Economic Relevance and Planning for Literacy Instruction: Reconciling Competing Ideologies

Economic Relevance and Planning for Literacy Instruction: Reconciling Competing Ideologies The language of economics and economic imperatives are driving standardized school reform in the United States without input from teachers. This teacher action research project responds to concerns about contemporary school reforms by considering how economics‐minded dialogue about literacy education can help teachers support students’ literacy practices. The study explores the use of an economic model for planning, implementing, and evaluating composition instruction based in sociocultural literacy research. The model classifies classroom activities according to economic principles of connectedness and production. This model supported collaborative dialogue about writing instruction problems. Three phases—cycles of planning, implementation, and evaluation of instruction—progressively demonstrated how thinking economically about literacy instruction supported a teacher's decision making toward student‐centered writing instruction. The study frames economic analysis as a positive support for students’ acquisition of new literacies. It also suggests how teachers may make sense of economics‐oriented educational reform goals for literacy instruction. http://www.deepdyve.com/assets/images/DeepDyve-Logo-lg.png Journal of Adolescent & Adult Literacy Wiley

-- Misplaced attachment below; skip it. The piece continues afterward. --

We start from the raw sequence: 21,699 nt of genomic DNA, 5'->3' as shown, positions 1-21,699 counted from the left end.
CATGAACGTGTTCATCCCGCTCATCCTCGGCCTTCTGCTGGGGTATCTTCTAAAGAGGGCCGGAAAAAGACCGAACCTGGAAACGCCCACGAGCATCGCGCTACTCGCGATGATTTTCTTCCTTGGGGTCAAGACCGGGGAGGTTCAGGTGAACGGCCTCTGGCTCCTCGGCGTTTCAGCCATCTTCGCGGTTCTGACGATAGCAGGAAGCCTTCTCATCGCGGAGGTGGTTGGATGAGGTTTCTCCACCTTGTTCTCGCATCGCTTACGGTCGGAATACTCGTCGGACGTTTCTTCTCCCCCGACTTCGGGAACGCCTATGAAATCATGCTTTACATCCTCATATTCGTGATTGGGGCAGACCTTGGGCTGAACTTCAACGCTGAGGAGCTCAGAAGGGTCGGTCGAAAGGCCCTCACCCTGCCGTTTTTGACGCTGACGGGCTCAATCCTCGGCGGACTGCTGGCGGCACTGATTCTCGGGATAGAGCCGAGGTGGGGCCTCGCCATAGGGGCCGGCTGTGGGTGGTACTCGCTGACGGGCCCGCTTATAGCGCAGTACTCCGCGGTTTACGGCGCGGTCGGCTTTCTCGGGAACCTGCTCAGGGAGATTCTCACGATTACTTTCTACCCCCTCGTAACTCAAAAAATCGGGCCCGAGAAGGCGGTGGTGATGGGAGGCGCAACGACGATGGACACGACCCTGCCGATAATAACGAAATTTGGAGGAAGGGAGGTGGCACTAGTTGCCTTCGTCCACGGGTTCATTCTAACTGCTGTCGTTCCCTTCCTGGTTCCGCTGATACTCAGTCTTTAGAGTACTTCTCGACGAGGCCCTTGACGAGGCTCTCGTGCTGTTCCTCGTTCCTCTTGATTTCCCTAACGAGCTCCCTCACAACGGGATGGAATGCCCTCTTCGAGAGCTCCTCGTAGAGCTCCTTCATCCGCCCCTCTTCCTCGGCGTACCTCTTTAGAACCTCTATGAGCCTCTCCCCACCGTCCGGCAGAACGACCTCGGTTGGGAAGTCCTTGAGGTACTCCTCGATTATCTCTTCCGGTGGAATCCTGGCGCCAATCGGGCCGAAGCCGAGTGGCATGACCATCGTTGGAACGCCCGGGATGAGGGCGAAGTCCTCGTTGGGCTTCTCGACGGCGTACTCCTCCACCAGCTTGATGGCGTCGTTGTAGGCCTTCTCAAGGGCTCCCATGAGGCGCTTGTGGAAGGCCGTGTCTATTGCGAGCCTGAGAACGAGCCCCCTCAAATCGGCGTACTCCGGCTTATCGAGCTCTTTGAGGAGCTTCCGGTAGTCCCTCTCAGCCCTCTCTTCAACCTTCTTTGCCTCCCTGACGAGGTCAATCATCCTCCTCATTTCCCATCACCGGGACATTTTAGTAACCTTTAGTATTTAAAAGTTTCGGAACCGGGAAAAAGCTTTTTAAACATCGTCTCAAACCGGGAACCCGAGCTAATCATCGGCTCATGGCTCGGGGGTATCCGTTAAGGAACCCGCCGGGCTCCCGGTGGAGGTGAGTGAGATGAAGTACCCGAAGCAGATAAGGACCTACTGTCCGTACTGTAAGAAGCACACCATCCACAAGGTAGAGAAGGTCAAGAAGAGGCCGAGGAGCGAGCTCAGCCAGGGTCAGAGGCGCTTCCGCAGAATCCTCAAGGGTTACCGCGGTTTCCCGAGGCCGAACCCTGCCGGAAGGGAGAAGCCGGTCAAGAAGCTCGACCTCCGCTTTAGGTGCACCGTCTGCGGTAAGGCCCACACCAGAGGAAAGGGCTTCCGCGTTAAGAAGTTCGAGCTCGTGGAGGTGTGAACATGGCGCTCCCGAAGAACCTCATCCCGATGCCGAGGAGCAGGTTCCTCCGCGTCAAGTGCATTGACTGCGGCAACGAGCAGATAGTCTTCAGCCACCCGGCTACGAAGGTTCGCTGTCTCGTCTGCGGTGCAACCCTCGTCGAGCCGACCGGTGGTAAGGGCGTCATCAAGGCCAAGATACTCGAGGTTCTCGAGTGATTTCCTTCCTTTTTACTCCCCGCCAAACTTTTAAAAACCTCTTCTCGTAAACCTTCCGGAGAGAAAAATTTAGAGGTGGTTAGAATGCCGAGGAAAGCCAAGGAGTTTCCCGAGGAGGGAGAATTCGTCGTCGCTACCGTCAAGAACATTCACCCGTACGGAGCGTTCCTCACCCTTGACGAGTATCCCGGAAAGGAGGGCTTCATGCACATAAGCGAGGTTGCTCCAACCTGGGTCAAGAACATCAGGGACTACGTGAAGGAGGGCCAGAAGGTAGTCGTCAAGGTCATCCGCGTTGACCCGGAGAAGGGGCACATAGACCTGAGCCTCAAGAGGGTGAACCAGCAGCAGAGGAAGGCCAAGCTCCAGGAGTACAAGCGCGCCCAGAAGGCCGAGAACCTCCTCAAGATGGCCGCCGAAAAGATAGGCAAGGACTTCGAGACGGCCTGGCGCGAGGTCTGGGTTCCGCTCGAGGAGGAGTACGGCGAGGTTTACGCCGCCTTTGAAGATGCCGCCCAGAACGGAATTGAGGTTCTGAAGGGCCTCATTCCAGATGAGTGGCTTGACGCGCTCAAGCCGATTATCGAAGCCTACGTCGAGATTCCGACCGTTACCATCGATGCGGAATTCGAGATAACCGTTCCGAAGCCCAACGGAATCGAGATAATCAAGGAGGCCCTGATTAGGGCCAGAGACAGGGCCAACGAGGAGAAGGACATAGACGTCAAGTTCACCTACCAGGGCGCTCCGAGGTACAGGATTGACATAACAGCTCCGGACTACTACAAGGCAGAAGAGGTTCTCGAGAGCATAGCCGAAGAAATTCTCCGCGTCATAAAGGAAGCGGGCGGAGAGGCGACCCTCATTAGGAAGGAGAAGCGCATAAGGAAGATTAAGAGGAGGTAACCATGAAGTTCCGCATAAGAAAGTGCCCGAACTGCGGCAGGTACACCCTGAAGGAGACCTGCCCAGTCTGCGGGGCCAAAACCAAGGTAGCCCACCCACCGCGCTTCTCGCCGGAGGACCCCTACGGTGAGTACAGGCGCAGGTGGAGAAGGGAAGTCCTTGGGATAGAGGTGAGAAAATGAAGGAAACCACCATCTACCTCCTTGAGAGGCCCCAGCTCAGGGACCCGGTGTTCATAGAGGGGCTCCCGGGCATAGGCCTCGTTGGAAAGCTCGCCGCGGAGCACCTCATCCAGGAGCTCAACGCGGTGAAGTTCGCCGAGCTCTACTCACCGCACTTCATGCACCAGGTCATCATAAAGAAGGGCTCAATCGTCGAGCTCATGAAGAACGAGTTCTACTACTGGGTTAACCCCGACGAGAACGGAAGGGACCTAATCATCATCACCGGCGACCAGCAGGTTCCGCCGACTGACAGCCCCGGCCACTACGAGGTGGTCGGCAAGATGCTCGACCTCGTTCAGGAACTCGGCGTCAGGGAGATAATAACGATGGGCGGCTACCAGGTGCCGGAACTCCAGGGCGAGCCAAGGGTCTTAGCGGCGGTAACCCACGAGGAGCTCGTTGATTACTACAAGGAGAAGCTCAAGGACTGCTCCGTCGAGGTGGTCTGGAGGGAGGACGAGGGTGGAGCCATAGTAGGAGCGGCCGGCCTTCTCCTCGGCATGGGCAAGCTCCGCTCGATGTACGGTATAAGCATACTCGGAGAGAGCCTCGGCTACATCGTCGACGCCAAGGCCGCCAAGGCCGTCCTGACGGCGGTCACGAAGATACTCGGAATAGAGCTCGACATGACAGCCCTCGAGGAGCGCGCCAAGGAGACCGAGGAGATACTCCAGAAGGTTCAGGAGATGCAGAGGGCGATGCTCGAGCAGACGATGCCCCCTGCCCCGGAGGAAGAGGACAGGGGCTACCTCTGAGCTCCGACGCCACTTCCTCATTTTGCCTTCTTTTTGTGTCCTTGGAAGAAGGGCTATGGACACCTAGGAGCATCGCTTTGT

Economic Relevance and Planning for Literacy Instruction: Reconciling Competing Ideologies

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Publisher
Wiley
Copyright
Copyright © 2018 International Literacy Association
ISSN
1081-3004
eISSN
1936-2706
D.O.I.
10.1002/jaal.671
Publisher site
See Article on Publisher Site

Abstract

The language of economics and economic imperatives are driving standardized school reform in the United States without input from teachers. This teacher action research project responds to concerns about contemporary school reforms by considering how economics‐minded dialogue about literacy education can help teachers support students’ literacy practices. The study explores the use of an economic model for planning, implementing, and evaluating composition instruction based in sociocultural literacy research. The model classifies classroom activities according to economic principles of connectedness and production. This model supported collaborative dialogue about writing instruction problems. Three phases—cycles of planning, implementation, and evaluation of instruction—progressively demonstrated how thinking economically about literacy instruction supported a teacher's decision making toward student‐centered writing instruction. The study frames economic analysis as a positive support for students’ acquisition of new literacies. It also suggests how teachers may make sense of economics‐oriented educational reform goals for literacy instruction.

Journal

Journal of Adolescent & Adult LiteracyWiley

Published: Jan 1, 2018

Keywords: ; ; ; ;

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